Priority queues are a kind of abstract data type that generalizes the queue. Their principles are exactly the same except that they also include a priority for every value in the queue. When a value is inserted, a priority is assigned to it. The value with the highest priority is always removed first.
You can think of priority queues like a hospital. Treating patients in a first-in-first-out (FIFO) approach isn't always a good idea because some patients may be in critical condition. So, a patient who has a cough may come in and be assigned a low priority. Then a patient may come in later who has a gunshot wound, and they would be given a high priority and then be treated first.
Priority queues are very important to systems that juggle multiple programs and their execution (like your laptop). They are also very important to networking systems like the Internet because they can help prioritize important data to make sure it gets through faster.
The priority queue has three basic operations.
Function Name* Provided Functionality
Add value i with priority p.
Remove and return the element with the highest priority.
Return the element with the highest priority without changing the queue.
Exact names are not required. In fact, some functionality may be provided by a given language directly via special syntax.
The following code is an implementation of the priority queue in python. In an efficient implementation, you can expect to get a runtime of O(log n) for insert (by using binary search to find where to put it). However, for simplicity, we'll stay with O(n).
We'll assign priorities using integers (the higher the integer, the higher the priority). Additionally, we'll show the priority in the string representation of the queue to make exercises easier later on.
1 2 3 4 5 6 7 8 9 10 11 12 13 14 15 16 17 18
Let's take a look at why this is a poor implementation. The
insert function in a heap takes O(log n) because it is a type of binary search tree. In this implementation, however, we have to potentially look through every value in
self.qlist. This means that our implementation is O(n) for
Let's use our above implementation to handle patients coming into a hospital. As they come in, we can insert the name of the patient, their condition, and a priority.
1 2 3 4 5 6 7 8 9
So even though we put
John in the queue first, we put
Sally in with a higher priority, so she was processed first by the
Let's do some practice with priority queues:
1) Take a look at the implementation code above, especially lines 7 and 8. What will be the output of the following?
1 2 3 4
Polly have the same priority. Who gets processed first?
If you take a look at line 8 in the implementation, you'll see that we are scanning left until we find a value whose priority is less. If we can't find one, then we'll just append it to the list. So, in this implementation, if there are two values that have the same priority, the one that was there first will come out first.
>>> pq.pop() ('Joe', 2)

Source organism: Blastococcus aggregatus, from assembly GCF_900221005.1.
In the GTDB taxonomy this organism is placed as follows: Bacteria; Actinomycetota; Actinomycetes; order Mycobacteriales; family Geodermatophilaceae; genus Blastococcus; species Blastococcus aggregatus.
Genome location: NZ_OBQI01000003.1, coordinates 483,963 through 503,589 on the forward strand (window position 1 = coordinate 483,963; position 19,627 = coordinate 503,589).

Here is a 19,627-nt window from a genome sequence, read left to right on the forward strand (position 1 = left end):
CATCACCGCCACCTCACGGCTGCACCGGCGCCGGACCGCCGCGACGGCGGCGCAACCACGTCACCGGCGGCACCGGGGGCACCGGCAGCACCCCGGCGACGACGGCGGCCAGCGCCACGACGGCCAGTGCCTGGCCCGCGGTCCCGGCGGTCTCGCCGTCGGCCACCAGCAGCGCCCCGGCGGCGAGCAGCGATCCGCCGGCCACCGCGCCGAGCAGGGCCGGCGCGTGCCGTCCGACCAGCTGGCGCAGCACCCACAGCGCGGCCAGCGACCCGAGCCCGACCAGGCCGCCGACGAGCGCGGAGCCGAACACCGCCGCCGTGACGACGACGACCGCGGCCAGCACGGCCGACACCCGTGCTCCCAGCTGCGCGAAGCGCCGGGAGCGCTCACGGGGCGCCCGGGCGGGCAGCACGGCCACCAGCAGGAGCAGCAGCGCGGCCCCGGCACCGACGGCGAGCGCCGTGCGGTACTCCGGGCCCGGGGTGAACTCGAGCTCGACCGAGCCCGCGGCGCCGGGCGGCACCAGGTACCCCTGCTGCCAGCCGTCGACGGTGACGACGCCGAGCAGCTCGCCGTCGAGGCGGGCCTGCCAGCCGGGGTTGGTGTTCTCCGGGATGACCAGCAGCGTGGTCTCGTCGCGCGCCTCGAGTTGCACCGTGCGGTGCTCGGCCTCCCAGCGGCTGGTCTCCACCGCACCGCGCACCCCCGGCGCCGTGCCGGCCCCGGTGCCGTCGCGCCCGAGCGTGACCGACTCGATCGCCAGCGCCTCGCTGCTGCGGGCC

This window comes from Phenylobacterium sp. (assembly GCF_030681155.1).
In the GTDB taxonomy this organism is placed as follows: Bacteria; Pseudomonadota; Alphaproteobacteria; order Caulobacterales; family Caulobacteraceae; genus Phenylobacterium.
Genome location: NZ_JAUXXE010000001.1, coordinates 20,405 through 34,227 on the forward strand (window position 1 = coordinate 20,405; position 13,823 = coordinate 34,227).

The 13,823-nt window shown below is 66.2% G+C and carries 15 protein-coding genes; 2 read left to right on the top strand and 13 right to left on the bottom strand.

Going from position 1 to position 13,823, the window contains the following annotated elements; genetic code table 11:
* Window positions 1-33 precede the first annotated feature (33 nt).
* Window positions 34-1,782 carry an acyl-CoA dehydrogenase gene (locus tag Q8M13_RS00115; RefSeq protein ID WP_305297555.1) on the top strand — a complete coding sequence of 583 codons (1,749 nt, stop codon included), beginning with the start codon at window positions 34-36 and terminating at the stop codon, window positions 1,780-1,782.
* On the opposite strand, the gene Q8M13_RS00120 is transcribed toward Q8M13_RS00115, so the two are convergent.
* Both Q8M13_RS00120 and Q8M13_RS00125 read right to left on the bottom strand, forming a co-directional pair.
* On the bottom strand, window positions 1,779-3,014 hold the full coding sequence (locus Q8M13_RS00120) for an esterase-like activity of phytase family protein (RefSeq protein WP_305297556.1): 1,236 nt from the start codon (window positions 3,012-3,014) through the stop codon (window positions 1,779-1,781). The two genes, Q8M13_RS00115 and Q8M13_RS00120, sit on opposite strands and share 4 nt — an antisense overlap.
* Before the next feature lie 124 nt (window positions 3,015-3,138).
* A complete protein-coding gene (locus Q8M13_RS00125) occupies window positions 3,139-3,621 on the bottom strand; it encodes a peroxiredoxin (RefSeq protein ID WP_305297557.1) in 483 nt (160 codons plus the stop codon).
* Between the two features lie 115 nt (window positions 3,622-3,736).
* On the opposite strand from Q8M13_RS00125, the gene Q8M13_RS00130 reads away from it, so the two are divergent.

We could have easily chosen to do it the opposite way; we just would have to change the
<operation in line 8 to an equality operator
2) In Python, you can compare many types of values, not just integers. For example, you can compare strings. In Python, the following will hold:
So, what will be the output of the following?
1 2 3 4
As we saw above, in Python, you can compare strings. The
'a'is less than
'b'would have a higher priority. By that logic
'm'should have a higher priority than
>>> pq.pop() ('Jenna', 'm')
Although we used an array in our implementation, priority queues are almost always implemented using some sort of heap. So, the priority queue's time complexity using a heap is the most commonly seen:
For insert, we may have to heapify the entire data structure again. So, while the insertion process only takes O(1) time, the heapify process will take O(log n). The same goes for pop. We know where the max priority value is, but remaking the heap still takes O(log n) time. Peek, as with other abstract data type, is a constant time operation.
Priority queues are used in so many different areas, it's impractical to list them all here. The amount of overhead they introduce (the priority) is usually minimal compared to their benefits. Here are a few examples of priority queues in action:
The operating system in your computer manages which programs execute at what time. Imagine your program queue is full. Suddenly, a new, highly important program needs to run. Your operating system will put it in the queue with a high priority.
Graph Search Algorithms
Many efficient graph search algorithms such as A* search and Dijkstra's algorithm use priority queues to know which nodes to explore next. This application also includes corollaries to graph search such as networking.
If a program has many events to perform that need to be executed at various times, the program may use a priority queue. The priority will be the timestamp at which to execute the program. Then the queue will be ordered correctly.
Queues are used to handle data flow on the Internet and other networks. However, not all data is equally important. By prioritizing the important data, the network can make sure that it reaches its destination as quickly as possible. Priority queues are often used for this reason.